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Well, nobody has expressed a strong opinion about the issue I raised, so
let me make a proposal for what should appear in the manual.

1. DEFCONSTANT does not create a "symbol macro".  Conceptually, it
evaluates the init form at load time and sets the global special value
of the variable to that value.  It also causes this symbol to be
CONSTANTP.  The semantics of DEFCONSTANT differs from DEFVAR only in
that you must supply an init and you are declaring to the compiler that
the value of the variable will never be changed.  The compiler can do
whatever it wants to with that information, but it must preserve the
variable-reference semantics.  If the user violates this declaration, it
it "is an error" and might cause bad things to happen, but it might not
be signalled.

2. Numbers are particularly slippery items in Common Lisp.  If you set X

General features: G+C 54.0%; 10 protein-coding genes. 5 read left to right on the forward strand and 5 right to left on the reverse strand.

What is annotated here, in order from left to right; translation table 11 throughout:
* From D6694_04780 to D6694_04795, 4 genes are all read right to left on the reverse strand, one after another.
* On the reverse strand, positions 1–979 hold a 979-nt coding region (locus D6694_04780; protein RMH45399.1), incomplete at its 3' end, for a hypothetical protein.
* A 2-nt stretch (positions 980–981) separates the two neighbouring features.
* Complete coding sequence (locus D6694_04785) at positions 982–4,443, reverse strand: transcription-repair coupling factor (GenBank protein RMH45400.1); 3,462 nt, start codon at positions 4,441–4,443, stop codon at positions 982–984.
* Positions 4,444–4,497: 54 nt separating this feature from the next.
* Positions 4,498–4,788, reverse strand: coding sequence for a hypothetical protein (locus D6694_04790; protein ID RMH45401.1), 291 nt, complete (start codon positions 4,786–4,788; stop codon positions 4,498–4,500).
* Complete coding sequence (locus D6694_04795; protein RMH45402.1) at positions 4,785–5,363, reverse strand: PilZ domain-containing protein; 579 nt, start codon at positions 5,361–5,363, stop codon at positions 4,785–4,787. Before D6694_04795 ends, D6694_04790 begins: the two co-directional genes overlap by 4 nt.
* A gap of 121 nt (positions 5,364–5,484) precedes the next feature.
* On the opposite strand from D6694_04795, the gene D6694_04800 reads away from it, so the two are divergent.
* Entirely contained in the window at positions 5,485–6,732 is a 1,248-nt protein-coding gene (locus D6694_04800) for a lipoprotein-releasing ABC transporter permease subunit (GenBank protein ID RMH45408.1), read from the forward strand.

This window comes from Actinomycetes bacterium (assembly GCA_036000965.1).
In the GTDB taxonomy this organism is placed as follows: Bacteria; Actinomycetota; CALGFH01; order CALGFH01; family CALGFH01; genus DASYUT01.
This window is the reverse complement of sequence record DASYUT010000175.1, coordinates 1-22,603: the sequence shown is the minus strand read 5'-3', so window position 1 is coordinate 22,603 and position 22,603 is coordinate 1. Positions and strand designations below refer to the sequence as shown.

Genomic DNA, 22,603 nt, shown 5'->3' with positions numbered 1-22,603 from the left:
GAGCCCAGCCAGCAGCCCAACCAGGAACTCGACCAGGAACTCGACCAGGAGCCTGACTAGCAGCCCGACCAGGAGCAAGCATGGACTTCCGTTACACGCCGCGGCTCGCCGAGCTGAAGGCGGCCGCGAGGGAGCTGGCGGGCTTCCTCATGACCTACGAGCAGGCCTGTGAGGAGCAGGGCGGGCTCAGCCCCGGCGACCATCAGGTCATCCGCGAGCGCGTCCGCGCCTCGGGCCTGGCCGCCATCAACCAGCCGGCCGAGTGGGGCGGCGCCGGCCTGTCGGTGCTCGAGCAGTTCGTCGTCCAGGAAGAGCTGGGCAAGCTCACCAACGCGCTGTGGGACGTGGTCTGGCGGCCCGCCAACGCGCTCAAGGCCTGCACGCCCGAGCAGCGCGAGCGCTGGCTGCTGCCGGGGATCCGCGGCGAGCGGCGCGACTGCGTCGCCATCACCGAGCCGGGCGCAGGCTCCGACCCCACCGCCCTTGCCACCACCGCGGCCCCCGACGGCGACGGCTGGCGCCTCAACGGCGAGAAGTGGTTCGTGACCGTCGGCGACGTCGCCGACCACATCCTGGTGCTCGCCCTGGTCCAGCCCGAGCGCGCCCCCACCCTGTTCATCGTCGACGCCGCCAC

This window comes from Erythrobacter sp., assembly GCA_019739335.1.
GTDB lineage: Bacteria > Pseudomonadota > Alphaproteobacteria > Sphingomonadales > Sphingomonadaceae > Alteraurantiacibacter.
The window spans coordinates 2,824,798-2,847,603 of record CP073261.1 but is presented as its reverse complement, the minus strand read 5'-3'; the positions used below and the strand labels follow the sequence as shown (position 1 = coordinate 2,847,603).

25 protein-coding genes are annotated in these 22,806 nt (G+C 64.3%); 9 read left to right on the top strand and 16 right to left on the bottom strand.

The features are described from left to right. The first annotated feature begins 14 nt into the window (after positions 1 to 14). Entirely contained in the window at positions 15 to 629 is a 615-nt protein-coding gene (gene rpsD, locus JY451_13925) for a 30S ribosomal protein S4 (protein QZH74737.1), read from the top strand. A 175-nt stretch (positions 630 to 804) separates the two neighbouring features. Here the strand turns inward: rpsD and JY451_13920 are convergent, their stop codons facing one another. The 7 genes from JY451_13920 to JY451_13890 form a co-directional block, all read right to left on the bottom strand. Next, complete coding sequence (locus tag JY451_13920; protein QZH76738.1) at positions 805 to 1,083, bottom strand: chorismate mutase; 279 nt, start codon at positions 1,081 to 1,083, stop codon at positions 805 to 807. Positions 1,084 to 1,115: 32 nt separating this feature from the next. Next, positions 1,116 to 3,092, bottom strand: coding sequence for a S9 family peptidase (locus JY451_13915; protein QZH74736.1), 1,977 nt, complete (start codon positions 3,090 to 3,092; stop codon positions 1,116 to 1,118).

to a number, it is not necessarily the case that (EQ X X), though you
can count on (EQL X X).  This needs to be noted in the data type
chapter, and also should be referred to under EQ and maybe under

3. I would like to include byte-specifiers in this slippery class as
well.  Some implementations may choose to make these into numbers.  In
any event, these are things that you especially want to do replacement

4. Given the above rules, if X is a constant defined by DEFCONSTANT, the
compiler knows that it is safe to substitute the initial value V
(quoted) for references to X if V is a number of any kind, a byte
specifier, a symbol, or any kind of immediate object whose creation
involves no consing.  A more complex compiler might be able to
substitute for other kinds of V if it can prove that the value is
consumed locally in a way that does not depend on EQ-ness, and that it
cannot escape the local environment to be EQ-tested elsewhere.

5. For now if you want the effect of symbol-macros, you have to do
something like

(defmacro x () '(a b c d e))
(print (x))

instead of

(defconstant x '(a b c d e))
(print x)

We may want to consider putting true symbol-macros into the next
edition, but let's not worry about this now.  They are convenient, but
non-essential and somewhat confusing.

-- Scott